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Young DuPont writers compose short — really short — stories

It’s called nanofiction, flash fiction or micro fiction.

Teachers at Pioneer Middle School in DuPont recently challenged their students to tell a complete story (not a poem) with a beginning, middle and end, in 55 words. The theme was “winter.”

Then they held “55-Word Story Night,” a celebration of young authors — and brevity.

Here are some creative-writing samples from these students in the Steilacoom School District, laced with the discoveries and insecurities of teenage life.

Anthony Svoboda

The Monster

By Anthony Svoboda, eighth grade

I dashed through the cold forest, desperate for an escape from the monster. Surely, I’d be killed if captured. But I didn’t see the log coming. In an instant, I found myself facing the snow. The monster had caught me, and made the final sounds I would hear, “I found him! I’ve discovered the Yeti!”

Keilee Daubon

A Nerd’s Winter

By Keilee Daubon, eighth grade

“Are you sure you’re okay?” she asked.

“Yeah, I’ll be fine.” I lied.

The tears fell fast like the cold rain outside. My heart was as empty as the bare trees. Like the rain turned the snow to mush, the news has turned me to mush. I just can’t believe it. I got an A-.

Isabella Walrath

A Simple Cut

By Isabella Walrath, eigth grade

The blades were quickly put to work.

Regrets filled her mind halfway through the process

People would surely notice. She couldn’t hide this forever! She mentally prayed it wouldn’t look as bad when she came back from winter break…

She turned to the mirror, tears prepared to start flowing.

Oh.

She actually liked her haircut.

Regret

By Natalie Potts, eighth grade

They all dared me.

They all cheered me on.

I gave in.

I slowly stuck my tongue out.

Unwillingly I latched on.

It was stuck.

I was stuck.

Frozen in one spot.

Tongue throbbing, freezing.

Immediately I regretted the decision.

Stuck on the frozen pole.

Unable to move.

On this winter afternoon.

Wait

By Xavier Wright, eighth Grade

Bang! I slammed the door and ran. As I exhaled I saw my breath from the winter cold. I was running, running as fast as I could trying to catch it. But it was slowly, slowly pulling away from me. Then it left me in its dust. Gone ... forever. Darn! I had just missed the bus.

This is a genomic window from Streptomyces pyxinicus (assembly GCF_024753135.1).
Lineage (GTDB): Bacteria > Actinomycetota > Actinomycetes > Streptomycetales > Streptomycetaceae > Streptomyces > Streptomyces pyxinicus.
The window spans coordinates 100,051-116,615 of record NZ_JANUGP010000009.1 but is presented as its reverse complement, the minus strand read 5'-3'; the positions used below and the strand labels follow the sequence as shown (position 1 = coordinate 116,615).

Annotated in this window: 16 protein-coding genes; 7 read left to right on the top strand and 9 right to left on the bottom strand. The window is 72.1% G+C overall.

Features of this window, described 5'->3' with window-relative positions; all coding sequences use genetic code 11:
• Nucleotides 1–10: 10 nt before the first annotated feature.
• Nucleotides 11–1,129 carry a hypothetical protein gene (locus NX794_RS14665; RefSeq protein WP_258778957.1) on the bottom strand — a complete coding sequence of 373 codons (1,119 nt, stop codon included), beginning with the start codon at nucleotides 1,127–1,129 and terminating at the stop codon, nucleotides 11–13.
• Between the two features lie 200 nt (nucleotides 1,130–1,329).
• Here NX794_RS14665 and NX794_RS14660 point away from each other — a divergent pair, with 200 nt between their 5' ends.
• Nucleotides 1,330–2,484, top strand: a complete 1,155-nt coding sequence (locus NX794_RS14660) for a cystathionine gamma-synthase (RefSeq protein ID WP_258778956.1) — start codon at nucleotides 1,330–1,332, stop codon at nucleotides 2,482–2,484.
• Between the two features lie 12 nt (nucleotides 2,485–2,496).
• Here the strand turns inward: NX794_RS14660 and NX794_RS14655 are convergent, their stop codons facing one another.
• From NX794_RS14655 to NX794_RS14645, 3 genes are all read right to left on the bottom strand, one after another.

Lost

By Noelle Clardy, seventh grade

Snowflakes sparkle in my hair like tiny crystals as I walk through the woods, hearing the CRUNCH of the pearl powder beneath me. The sleet soon starts blocking my vision. I yell for help. I hear a familiar voice calling my name. Everything goes pitch black. I wake up in an unfamiliar room. The same voice is calling my name.

Check List

By Keshaun Barrett, eighth grade

Sweat pants? Check.

Long-sleeved shirt? Check.

Waterproof socks? Check.

Small jacket? Check.

Larger jacket on top of smaller jacket? Check.

Hiking boots? Check.

Hat? Check.

Scarf? Check.

Gloves? Check.

Cell phone? Check.

Sled? Check.

Hand warmers? Check.

We’re clear. Anyone need to use the bathroom?

Oh, shoot.

Cold Steps

By Mia McCreary, seventh grade

The pale blue marsh glistens in the distance. My breath opaque like smoke rising from a chimney. As I wiggle my toes they become numb from the cold. I take a step onto the frozen water. Not looking up, I take another, then another. When I look I’m in the middle of the marsh. Crack!

Bye-Bye

By Olivia Samuels, seventh grade

In the crisp early morning, you wake to the hum of hushed wings beating through the air like a soft breeze. You open your curtains to admire a radiant little bird glimmering in the early morning sun. They’re all gone. You might see a few distant birds making their way to sunny warm weather. When they disappear, their sweet chirping is replaced by something else. Silence. Harmonious silence.

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